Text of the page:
The Pitfalls of Foreign Corporations in Structuring Ownership of US Real Estate by Foreign Buyers
posted in Real Estate by siteadmin
Heidner Law Firm, P.C. | Leonardo Heidner, Esq.
It is no secret that Brazilians are helping the real estate market in South Florida which has been largely credited for Brazil’s booming economy. Wealthy Brazilians are looking for a second home and/or interested in a good investment. Brazilians and other foreign buyers usually structure their ownership of US situs property by placing title in the name of offshore corporations. Depending on the objectives of the foreign buyer, this strategy may, in fact, be a good alternative of ownership as long he is aware of all tax consequences, not only the US estate advantage.
Pursuant Treas. Reg. 20.2105-19f), shares of stock issued by a foreign corporation, when owned by a nonresident noncitizen (NRNC) of the United States. This means, if the individual NRNC of the United States becomes deceased while owning shares of an offshore company which in turn owns US real estate or US stocks, the foreign shares will not be subject to US estate tax unless, evidently, the offshore company is simply a sham company. Foreign individuals are subject to this tax only with regard to the fair market value of their US situs assets at the time of their death, and in the near future this tax may increase to 55%. Thus the first precaution that any foreign individual should take when holding a real estate property in the US through an offshore corporation is to make sure that the company is well capitalized and the corporate formalities are followed. This will guarantee that the US real estate will be treated as an asset of the foreign corporation, not of the foreign individual shareholder. The foreign corporation may solve the US estate tax issue for the individual foreign buyer, but there are also income tax aspects of this strategy that deserve careful consideration before opting for this alternative.
First, in case of realization of gains when the foreign corporation disburses the US situs property, there will be two levels of taxation, (a) one on the corporate level and (b) another on the shareholder level. In the level of the corporation, the applicable federal tax rate will be 30% or 35% depending on the tax regime (gross or net regime, respectively), plus eventual state and city taxes. Regarding the taxation on the level of the shareholder, also called “branch tax”, the applicable tax rate will be 30%. This second level of tax may be avoided by liquidating the foreign corporation following sale of the US asset and reinvesting all proceeds in “US assets” which could be additional real estate as long as such new property produces income derived from trade or business. In some cases, ill-advised foreign buyers place title of several US properties in the name of one single offshore corporation. In this case, it may prove to be a challenge to sell all properties and liquidate the company in order to avoid double taxation.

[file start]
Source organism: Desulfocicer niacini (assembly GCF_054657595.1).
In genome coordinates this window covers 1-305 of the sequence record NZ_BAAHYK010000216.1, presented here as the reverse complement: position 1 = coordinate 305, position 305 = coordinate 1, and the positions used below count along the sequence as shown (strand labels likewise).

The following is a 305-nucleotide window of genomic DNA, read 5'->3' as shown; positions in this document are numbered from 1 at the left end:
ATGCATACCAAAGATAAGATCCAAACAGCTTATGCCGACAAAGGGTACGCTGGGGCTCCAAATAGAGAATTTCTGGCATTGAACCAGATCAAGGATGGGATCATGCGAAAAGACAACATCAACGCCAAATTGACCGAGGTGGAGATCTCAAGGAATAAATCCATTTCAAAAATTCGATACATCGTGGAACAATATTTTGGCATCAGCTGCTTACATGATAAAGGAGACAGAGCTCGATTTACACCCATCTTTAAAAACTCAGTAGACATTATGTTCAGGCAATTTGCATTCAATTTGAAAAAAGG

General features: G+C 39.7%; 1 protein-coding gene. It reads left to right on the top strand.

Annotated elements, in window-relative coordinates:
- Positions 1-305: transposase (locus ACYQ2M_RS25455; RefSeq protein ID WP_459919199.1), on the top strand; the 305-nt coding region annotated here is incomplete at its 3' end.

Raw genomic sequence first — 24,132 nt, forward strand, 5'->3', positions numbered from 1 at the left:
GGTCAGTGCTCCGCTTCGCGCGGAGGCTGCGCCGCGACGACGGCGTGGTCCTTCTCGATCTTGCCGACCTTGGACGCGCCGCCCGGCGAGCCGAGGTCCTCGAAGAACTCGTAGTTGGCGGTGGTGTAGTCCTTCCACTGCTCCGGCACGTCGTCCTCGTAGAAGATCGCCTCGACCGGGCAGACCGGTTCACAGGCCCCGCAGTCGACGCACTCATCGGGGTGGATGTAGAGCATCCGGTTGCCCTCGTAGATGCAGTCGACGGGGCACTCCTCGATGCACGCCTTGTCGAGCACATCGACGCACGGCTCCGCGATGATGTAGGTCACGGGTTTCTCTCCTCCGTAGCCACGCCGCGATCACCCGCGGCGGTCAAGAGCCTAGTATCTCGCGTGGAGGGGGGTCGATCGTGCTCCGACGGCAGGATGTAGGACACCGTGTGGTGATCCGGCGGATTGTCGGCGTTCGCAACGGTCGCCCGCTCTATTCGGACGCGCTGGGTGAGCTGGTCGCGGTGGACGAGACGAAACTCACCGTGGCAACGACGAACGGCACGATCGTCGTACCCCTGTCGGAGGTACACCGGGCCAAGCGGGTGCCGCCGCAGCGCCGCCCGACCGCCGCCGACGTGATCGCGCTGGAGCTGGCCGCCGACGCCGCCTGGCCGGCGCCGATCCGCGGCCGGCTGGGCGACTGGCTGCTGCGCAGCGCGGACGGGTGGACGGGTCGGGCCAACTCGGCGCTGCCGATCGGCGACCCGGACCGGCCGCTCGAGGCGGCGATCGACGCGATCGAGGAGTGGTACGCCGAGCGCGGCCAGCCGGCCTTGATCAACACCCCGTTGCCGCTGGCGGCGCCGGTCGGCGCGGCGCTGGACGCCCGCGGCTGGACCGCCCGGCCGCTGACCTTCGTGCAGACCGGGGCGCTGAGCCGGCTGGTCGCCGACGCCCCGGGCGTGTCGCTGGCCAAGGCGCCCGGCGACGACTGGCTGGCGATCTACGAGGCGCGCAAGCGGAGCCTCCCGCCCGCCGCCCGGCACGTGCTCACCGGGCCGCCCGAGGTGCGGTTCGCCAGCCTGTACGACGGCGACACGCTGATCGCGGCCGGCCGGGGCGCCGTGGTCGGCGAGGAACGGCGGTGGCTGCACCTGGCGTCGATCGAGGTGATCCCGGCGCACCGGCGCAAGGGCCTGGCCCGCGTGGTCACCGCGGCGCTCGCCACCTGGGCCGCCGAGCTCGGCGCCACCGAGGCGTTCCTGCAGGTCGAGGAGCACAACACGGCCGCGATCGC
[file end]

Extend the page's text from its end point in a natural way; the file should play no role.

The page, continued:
Second, if the shareholder of the foreign corporation is permitted to use the real estate free of rent or at a below-market rental, the IRS may impute rental income which will be subject to a tax rate of 30%.
Sometimes purchasing real estate in the name of the individual buyer or in joint tenancy with rights of survivorship with another family member is the best alternative, particularly when the investment’s purpose is to speculate and expressive gains will be obtained short after one year. This would avoid double taxation, imputed rent and guarantee a preferential tax rate of 15%. Evidently the investor will be taking the risk of US estate tax but with proper planning, the foreign buyer may circumvent this negative outcome.